I note that they say before first use charge for 10-12hrs. If we assume that the unit is supplied in a fairly discharged state, the input charging voltage is 5v, see USB cable supplied, and the output voltage is 5V standard USB then the charge current would need to be something approaching 90 amps. Therefore I suspect that the charging cable they supply must be fabricated from a superconducting material. My problem is that I don't have to hand 100 amp 5V power supply to suit, that said I wonder if Tesla might be interested in the technology as a stack of these 'small' batteries would have the ability to power a car and not take up too much space.

Then it might be that my thoughts may be incorrect and, as Andrew says, the info is just a load of "b*****ks"

John you evidently type faster than me angry

Martin

Edited By Martin W on 04/04/2020 01:13:12

Clive India04/04/2020 08:28:15
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213 forum posts
Posted by John Olsen on 04/04/2020 00:55:17:

....Buying stuff on the Internet is the modern equivalent of buying from those ads on the back of comic books.

John

Are we talking about such worthy contenders as Gamages or Headquarter and General supply?

No harm in it really - the spec is so obviously nonsense it's not worth working it all out.

Much of the Chinese stuff will fail if you drive it to the full spec.

Example - the variable mark/space ratio speed controllers that the uninformed call PWM. Cheap and cheerful, good value and they work, but don't try working them at their rated output for long.

Michael Gilligan04/04/2020 08:34:00
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15424 forum posts
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Posted by Clive India on 04/04/2020 08:28:15:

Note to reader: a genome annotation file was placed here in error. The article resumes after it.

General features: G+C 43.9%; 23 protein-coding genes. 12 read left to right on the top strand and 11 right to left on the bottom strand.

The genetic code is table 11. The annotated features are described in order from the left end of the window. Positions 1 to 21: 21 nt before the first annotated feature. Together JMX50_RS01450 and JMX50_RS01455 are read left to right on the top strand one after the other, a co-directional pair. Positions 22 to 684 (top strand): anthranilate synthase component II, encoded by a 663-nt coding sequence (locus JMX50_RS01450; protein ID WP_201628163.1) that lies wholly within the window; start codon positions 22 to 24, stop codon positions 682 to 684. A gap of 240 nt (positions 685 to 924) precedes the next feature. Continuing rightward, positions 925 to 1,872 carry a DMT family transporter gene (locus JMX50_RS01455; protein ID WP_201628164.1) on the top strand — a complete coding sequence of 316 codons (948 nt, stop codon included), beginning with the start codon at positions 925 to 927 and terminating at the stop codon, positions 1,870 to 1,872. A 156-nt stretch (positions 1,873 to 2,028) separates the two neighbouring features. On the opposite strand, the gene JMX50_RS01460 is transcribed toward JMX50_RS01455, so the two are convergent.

[…]

Example - the variable mark/space ratio speed controllers that the uninformed call PWM.

[…]

.

Leaving aside the battery nonsense, Clive ... Please consider me amongst the ‘uninformed’ regarding PWM

I would be genuinely grateful if you could clarify.

MichaelG.

David Colwill04/04/2020 09:26:34
622 forum posts
34 photos

Much of the Chinese stuff will fail if you drive it to the full spec.

Example - the variable mark/space ratio speed controllers that the uninformed call PWM. Cheap and cheerful, good value and they work, but don't try working them at their rated output for long.

No you are wrong. It's just that you have misunderstood "rated output".

In China this means maximum value attained before failure. This value only has to be maintained for 1µs. smile p

David.

Farmboy04/04/2020 10:26:49
128 forum posts
1 photos

Long before we were inundated with Chinese imports I was once very tempted to buy what was advertised as a "2MW Laser Pointer" sarcastic 2

Neil Wyatt04/04/2020 10:30:42
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17686 forum posts
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It's amazing what a PP3 can put out. As a teenager we used them to light little bits of Brillo pad for "unspecified purposes".

A few days ago I removed a defective power switch from a multimeter using my hot air rework gun. I forgot to remove the battery first, the leads melted with the confusing result that after removing the hot air brown some literally billowed out of the PCB until Io realised what was happening.

My workshop had to be abandoned because of the nasty fumes and it stank well into the next morning.

Neil

vintage engineer04/04/2020 10:41:46
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246 forum posts
1 photos

27 PP3 batteries will give you 243 volts dc!

Posted by Nigel Graham 2 on 04/04/2020 00:07:20: